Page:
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I often create a wireless ad-hoc network on my laptop running Windows 7. Now I'd like to connect to it using standard HTTP from my iPod Touch. I've tried 192.168.1.1 and that doesn't work. What should the address be so I can connect?

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Is your iPod on the ad hoc network? –  ceejayoz Feb 15 '10 at 17:21
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exact duplicate from same user: superuser.com/questions/109177/… –  quack quixote Feb 15 '10 at 17:42

6 Answers 6

up vote 4 down vote accepted

It could be that Windows is using APIPA, so you could try an IP in the range of 169.254.0.1 to 169.254.255.254 (169.254.0.0/16). That tends to be what (from my experience) Windows uses in ad-hoc networks.

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This is the closest anyone's got to a useful answer. The iPod touch is assigned an IP of something like 169.254.x.x every time... Running ipconfig on the host computer leaves a blank field for IP address, almost as if it's "hidden". –  Redandwhite Feb 17 '10 at 0:32
    
RedandWhite - In windows when a device is given a 169.254... address it usually means that there is a problem with the DHCP and the device is unable to pick up an IP address. This may not ring tru on an Apple though - just my tuppence. –  Joe Taylor Feb 18 '10 at 16:30
    
In reality, it doesn't mean that there is a "problem" with DHCP; it just means that it was unable to get an IP through DHCP and automatically assigns itself an IP in the 169.254.0.0/16 range. It's APIPA (Automatic Private IP Addressing) and it IS a standard that is supported, even on the iPod Touch/iPhone (and really, on most any networked device). –  squircle Feb 18 '10 at 23:14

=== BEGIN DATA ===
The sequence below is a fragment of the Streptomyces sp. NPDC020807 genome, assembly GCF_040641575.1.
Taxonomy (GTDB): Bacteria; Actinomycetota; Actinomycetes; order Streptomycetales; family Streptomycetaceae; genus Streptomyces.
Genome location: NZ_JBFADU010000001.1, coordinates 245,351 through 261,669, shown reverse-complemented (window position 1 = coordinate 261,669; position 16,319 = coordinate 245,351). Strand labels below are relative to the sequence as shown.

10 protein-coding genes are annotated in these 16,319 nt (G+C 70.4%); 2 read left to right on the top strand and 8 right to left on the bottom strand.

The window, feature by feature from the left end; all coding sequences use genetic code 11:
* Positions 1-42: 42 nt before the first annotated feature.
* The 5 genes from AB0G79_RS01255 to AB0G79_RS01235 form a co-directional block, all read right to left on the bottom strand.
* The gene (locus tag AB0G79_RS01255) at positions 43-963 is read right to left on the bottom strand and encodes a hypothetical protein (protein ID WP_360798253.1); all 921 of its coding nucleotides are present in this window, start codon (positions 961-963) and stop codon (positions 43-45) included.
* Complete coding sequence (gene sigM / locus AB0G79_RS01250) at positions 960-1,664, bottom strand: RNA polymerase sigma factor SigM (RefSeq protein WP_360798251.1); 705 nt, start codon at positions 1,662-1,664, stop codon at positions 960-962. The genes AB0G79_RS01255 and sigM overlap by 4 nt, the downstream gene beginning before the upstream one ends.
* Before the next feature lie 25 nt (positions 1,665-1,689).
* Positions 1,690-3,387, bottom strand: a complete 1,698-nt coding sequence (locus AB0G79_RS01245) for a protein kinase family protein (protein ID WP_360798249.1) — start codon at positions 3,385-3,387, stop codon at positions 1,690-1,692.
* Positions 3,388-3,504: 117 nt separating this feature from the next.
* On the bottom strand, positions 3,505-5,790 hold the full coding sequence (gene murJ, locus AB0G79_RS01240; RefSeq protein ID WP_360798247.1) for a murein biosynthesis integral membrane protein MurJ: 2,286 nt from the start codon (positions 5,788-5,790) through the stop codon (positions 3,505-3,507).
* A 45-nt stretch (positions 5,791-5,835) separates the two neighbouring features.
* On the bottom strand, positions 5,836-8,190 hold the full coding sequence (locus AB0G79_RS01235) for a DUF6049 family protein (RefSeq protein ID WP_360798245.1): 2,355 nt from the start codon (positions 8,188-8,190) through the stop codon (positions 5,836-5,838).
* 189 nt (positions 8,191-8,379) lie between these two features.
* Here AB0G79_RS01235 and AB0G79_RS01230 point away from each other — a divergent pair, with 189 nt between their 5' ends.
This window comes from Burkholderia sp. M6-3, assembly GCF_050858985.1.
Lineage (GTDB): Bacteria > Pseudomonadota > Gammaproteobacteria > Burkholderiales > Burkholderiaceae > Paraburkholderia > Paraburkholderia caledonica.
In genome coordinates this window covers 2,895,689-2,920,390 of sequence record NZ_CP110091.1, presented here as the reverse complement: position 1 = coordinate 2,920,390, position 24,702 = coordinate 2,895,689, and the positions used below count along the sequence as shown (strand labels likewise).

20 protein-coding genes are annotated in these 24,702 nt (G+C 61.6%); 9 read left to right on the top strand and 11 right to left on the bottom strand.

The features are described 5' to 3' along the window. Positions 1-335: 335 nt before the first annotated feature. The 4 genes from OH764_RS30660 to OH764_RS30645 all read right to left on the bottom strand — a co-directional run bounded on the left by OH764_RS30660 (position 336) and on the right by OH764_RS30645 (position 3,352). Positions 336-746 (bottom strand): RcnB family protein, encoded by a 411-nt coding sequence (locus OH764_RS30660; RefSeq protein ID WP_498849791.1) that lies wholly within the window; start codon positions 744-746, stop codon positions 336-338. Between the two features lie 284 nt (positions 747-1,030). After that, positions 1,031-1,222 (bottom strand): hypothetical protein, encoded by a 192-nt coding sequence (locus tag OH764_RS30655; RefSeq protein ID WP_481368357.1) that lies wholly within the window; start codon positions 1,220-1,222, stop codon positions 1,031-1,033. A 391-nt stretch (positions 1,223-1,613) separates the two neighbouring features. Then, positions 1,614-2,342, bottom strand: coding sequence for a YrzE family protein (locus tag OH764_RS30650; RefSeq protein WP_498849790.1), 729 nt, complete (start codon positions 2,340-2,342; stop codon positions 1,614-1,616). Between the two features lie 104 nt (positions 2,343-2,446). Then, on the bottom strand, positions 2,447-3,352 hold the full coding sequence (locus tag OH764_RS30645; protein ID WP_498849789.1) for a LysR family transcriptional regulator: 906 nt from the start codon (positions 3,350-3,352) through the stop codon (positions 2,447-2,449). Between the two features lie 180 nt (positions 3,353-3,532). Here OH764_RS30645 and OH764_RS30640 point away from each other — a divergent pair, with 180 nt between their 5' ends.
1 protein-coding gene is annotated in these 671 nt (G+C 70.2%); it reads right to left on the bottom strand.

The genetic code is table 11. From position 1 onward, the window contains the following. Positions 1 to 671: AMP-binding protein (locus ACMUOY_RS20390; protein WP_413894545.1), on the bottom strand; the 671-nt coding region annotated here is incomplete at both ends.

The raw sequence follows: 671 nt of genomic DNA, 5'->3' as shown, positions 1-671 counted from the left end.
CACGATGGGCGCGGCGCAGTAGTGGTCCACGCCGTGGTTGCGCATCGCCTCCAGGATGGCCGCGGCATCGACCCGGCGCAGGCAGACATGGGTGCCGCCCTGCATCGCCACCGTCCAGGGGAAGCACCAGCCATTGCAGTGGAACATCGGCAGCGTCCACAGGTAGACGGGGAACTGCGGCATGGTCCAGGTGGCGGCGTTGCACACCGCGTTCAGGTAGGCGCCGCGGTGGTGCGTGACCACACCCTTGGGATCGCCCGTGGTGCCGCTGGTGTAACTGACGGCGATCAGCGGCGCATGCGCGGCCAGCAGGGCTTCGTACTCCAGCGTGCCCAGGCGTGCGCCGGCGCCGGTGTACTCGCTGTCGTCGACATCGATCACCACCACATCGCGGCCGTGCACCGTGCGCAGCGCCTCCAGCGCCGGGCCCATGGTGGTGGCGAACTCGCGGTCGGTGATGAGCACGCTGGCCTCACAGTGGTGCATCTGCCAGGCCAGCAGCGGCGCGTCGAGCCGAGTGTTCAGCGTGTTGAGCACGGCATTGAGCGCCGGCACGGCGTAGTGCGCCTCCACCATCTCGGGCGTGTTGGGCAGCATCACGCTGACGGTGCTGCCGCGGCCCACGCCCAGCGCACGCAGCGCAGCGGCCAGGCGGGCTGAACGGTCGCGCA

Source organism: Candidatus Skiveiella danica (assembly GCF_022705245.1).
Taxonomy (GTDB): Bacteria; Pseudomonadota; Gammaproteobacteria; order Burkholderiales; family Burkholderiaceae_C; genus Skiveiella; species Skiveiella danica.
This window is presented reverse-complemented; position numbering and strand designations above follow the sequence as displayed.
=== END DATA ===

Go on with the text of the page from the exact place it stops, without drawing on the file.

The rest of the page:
The easiest thing you can do is go to the command prompt and type ipconfig.

Now, take a look at both your wireless's IP and subnet mask. You should see a section similar to this:

 Wireless LAN adapter Wireless Network Connection:

   Connection-specific DNS Suffix  . :
   IPv4 Address. . . . . . . . . . . : 192.168.0.9
   Subnet Mask . . . . . . . . . . . : 255.255.255.0
   Default Gateway . . . . . . . . . : 192.168.0.1

You want to take a look at the line IPv4 Address. In this example, the host is 192.168.0.9

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running "ipconfig" on an iPod Touch? interesting ... –  Molly7244 Feb 15 '10 at 18:21
    
@Molly I thought he asked what the host's ip is e.g. the Windows 7 machine? –  William Hilsum Feb 15 '10 at 18:52
    
but then he wouldn't see a default gateway, as the host IS the gateway in an ad-hoc network and the IPv4 address would be .1 –  Molly7244 Feb 15 '10 at 18:54
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@Molly, but I thought He wasn't asking what the default gateway is, he was asking what the host's IP was, and I guess you thought the same as you gave the host IP as well, I just said how to find it rather than what it (may) be. –  William Hilsum Feb 15 '10 at 19:02